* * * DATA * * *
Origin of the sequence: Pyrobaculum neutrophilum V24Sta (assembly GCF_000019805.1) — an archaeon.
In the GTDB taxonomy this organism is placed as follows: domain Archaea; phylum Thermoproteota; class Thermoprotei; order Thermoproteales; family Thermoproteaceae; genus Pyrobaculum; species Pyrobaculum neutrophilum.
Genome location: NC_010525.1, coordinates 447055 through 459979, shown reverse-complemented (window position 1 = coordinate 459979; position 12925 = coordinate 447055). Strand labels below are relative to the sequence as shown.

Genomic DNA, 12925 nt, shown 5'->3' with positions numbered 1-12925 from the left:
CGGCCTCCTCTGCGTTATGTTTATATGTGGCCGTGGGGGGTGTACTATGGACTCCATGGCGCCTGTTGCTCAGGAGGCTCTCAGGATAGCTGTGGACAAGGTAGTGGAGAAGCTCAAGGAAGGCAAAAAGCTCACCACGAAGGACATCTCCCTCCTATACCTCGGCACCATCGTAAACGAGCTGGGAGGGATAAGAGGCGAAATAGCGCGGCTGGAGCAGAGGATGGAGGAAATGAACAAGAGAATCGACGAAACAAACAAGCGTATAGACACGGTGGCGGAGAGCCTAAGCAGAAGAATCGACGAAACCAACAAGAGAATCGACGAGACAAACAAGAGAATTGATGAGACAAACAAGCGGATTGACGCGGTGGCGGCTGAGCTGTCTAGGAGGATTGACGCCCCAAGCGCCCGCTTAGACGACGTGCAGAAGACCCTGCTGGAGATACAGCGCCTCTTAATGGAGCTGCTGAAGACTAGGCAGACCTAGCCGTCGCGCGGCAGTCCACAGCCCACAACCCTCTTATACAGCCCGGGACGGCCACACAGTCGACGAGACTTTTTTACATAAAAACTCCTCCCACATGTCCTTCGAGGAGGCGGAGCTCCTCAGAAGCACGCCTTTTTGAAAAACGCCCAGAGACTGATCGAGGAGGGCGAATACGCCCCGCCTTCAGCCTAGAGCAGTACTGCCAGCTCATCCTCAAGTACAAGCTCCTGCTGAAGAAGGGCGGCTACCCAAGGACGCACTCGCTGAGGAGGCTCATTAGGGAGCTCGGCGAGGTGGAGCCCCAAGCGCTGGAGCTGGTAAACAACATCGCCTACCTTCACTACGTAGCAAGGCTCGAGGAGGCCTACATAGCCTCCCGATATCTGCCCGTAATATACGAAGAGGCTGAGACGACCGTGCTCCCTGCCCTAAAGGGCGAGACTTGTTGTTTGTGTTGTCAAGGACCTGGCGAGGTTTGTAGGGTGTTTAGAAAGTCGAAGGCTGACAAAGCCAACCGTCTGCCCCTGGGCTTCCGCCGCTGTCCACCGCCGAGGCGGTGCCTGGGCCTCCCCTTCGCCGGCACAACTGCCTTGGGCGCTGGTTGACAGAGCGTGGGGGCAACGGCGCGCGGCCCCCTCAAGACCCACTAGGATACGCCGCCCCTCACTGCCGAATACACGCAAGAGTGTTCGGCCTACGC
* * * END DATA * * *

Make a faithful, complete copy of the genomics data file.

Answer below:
Origin of the sequence: Pyrobaculum neutrophilum V24Sta (assembly GCF_000019805.1) — an archaeon.
In the GTDB taxonomy this organism is placed as follows: domain Archaea; phylum Thermoproteota; class Thermoprotei; order Thermoproteales; family Thermoproteaceae; genus Pyrobaculum; species Pyrobaculum neutrophilum.
Genome location: NC_010525.1, coordinates 447055 through 459979, shown reverse-complemented (window position 1 = coordinate 459979; position 12925 = coordinate 447055). Strand labels below are relative to the sequence as shown.

Genomic DNA, 12925 nt, shown 5'->3' with positions numbered 1-12925 from the left:
CGGCCTCCTCTGCGTTATGTTTATATGTGGCCGTGGGGGGTGTACTATGGACTCCATGGCGCCTGTTGCTCAGGAGGCTCTCAGGATAGCTGTGGACAAGGTAGTGGAGAAGCTCAAGGAAGGCAAAAAGCTCACCACGAAGGACATCTCCCTCCTATACCTCGGCACCATCGTAAACGAGCTGGGAGGGATAAGAGGCGAAATAGCGCGGCTGGAGCAGAGGATGGAGGAAATGAACAAGAGAATCGACGAAACAAACAAGCGTATAGACACGGTGGCGGAGAGCCTAAGCAGAAGAATCGACGAAACCAACAAGAGAATCGACGAGACAAACAAGAGAATTGATGAGACAAACAAGCGGATTGACGCGGTGGCGGCTGAGCTGTCTAGGAGGATTGACGCCCCAAGCGCCCGCTTAGACGACGTGCAGAAGACCCTGCTGGAGATACAGCGCCTCTTAATGGAGCTGCTGAAGACTAGGCAGACCTAGCCGTCGCGCGGCAGTCCACAGCCCACAACCCTCTTATACAGCCCGGGACGGCCACACAGTCGACGAGACTTTTTTACATAAAAACTCCTCCCACATGTCCTTCGAGGAGGCGGAGCTCCTCAGAAGCACGCCTTTTTGAAAAACGCCCAGAGACTGATCGAGGAGGGCGAATACGCCCCGCCTTCAGCCTAGAGCAGTACTGCCAGCTCATCCTCAAGTACAAGCTCCTGCTGAAGAAGGGCGGCTACCCAAGGACGCACTCGCTGAGGAGGCTCATTAGGGAGCTCGGCGAGGTGGAGCCCCAAGCGCTGGAGCTGGTAAACAACATCGCCTACCTTCACTACGTAGCAAGGCTCGAGGAGGCCTACATAGCCTCCCGATATCTGCCCGTAATATACGAAGAGGCTGAGACGACCGTGCTCCCTGCCCTAAAGGGCGAGACTTGTTGTTTGTGTTGTCAAGGACCTGGCGAGGTTTGTAGGGTGTTTAGAAAGTCGAAGGCTGACAAAGCCAACCGTCTGCCCCTGGGCTTCCGCCGCTGTCCACCGCCGAGGCGGTGCCTGGGCCTCCCCTTCGCCGGCACAACTGCCTTGGGCGCTGGTTGACAGAGCGTGGGGGCAACGGCGCGCGGCCCCCTCAAGACCCACTAGGATACGCCGCCCCTCACTGCCGAATACACGCAAGAGTGTTCGGCCTACGC